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BlueCat57's Achievements

  1. OK. The the information about motions is so scattered throughout Robert's that just about every time I look something up, I find some new reference. I guess I'm overthinking the whole censure/motion writing process. KISS Thanks for the replies.
  2. I've read much in Robert's about motions, and have searched the web, but have yet to find a SIMPLE outline of how to write a motion. Any resources that you can recommend? I read that the "whereases" are not part of the motion, but are the arguments for passing the motion. From that and a form for recording motions that I've found imply that a "motion" should be a clear, short statement of what wants to be done. I guess I'm overthinking the concept of a motion, but everyone I find online is lengthy and contains the "whereases". So, any simple instructions on "How to Write a Motion"
  3. I've been looking for guidelines or an outline of how to write a motion to censure a politician. So far, I haven't found any. I've read the general guidelines for writing a motion, the "whereases" shouldn't be part of the motion, but every censure I've found online starts with several whereases. Any guidance that y'all can offer will be appreciated.
  4. Thank you for the reply. Our organization is undergoing a sea change between old leadership who like the status quo and new people that are ready to rock and roll. The rules are several years old and need updating but the update process is on a two year cycle so I'm looking for ways to "fix" things in the interim. Right now the Chair is taking the "old" attitude so I'm looking for a simple majority process to clarify things. I had flagged 56:68, but just hadn't gotten around to reading it. So much to learn.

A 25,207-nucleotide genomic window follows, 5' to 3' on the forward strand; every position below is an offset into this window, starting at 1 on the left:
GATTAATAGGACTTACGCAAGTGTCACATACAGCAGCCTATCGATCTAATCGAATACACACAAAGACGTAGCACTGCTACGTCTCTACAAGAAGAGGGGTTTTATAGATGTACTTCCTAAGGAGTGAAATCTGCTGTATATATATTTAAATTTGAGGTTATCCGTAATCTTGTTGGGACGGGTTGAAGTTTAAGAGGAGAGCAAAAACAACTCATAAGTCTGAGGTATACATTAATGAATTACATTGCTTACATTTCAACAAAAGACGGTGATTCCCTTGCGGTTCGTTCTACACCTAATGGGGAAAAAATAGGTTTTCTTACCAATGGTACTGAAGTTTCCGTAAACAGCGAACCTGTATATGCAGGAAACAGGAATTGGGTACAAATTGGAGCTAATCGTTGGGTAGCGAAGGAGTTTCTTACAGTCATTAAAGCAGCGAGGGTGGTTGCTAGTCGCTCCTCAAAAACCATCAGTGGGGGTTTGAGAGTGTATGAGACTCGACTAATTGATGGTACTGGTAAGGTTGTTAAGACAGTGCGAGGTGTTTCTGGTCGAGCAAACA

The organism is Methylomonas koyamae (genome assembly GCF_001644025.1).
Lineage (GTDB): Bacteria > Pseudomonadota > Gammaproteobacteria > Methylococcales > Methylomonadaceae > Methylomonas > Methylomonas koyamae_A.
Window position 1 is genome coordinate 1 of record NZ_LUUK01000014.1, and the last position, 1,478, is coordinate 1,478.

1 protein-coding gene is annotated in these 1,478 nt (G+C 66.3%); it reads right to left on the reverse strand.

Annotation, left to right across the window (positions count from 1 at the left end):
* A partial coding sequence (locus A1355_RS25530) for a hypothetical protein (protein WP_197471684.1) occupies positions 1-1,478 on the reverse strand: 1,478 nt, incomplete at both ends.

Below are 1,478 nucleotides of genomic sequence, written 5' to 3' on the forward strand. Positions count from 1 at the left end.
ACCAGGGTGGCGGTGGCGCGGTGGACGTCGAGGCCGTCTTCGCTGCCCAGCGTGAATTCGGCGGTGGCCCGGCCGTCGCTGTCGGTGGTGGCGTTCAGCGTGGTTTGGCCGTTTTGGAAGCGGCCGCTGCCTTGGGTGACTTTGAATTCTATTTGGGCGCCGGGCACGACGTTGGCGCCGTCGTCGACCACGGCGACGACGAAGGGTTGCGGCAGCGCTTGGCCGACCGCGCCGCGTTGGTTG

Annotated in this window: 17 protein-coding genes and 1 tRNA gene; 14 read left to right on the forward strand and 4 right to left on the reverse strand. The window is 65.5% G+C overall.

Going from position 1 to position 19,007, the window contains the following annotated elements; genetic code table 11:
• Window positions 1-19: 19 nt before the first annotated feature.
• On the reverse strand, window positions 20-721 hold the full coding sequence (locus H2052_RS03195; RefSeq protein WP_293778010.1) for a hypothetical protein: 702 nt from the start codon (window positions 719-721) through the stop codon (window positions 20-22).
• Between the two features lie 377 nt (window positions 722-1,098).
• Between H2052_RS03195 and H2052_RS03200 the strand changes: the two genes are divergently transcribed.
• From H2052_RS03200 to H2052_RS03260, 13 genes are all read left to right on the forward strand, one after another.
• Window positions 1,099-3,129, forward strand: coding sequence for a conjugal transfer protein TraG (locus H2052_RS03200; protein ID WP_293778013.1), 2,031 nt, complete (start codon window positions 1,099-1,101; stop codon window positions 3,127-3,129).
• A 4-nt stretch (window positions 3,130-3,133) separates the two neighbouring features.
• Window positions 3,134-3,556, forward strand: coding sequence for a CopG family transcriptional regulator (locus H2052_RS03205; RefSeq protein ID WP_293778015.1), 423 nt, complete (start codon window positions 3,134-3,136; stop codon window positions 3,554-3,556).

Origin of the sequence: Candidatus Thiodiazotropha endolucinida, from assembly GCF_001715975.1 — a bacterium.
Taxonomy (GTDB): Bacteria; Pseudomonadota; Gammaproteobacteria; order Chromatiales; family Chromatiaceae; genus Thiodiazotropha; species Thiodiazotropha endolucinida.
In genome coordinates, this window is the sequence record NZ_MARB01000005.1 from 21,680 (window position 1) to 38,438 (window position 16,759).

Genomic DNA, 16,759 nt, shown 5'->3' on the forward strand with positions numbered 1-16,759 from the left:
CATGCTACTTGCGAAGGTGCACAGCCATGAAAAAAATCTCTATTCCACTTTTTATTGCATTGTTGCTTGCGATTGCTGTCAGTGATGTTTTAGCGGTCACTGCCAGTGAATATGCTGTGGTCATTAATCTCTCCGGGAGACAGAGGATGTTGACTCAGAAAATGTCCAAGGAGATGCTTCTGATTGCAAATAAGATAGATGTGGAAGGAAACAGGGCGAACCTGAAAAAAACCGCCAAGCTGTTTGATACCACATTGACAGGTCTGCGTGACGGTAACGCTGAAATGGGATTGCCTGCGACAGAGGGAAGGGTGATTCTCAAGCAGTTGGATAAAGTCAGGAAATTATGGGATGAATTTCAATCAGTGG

5. Our organization's rules mentions footnotes within the document, but nowhere explains what they are or how they are to be used. And no one seems to know either. I am guessing that a Footnote could be used to explain some portion of the rules. Is that a logical assumption? There are many parts of our rules that are open to interpretation using the following standard: "Interpretation. These Rules shall be interpreted and applied so as to substantially accomplish their objectives. The spirit and not the letter of each Rule shall be controlling. Substantial compliance with a Rule shall be sufficient." Nowhere does it inform whose "spirit" is to be used. I am planning to propose that in a future revision that clause be stricken, but in the meantime plan to suggest that "footnotes" be used to clarify unclear areas of the rules and the the voting members of the organization can approve footnotes with a simple to act as guidance until the rules can be permanently amended and clarified. There are rules that allow amending the rules in the interim period but that requires a 2/3 quorum and a 2/3 vote. Just not going to happen in the near term. Most of the items that I believe need clarification are not covered by Robert's Rules of Orders. One item is a job description of a Sargent at Arms. Another is the answer to "Whose spirit?" The rules regarding producing and approving a budget in a timely fashion are not present. Lot's of things to clarify, and I think footnotes might provide the guidance necessary. What are your thoughts? Do any of your organizations have a method of clarify rules without super-majorities?
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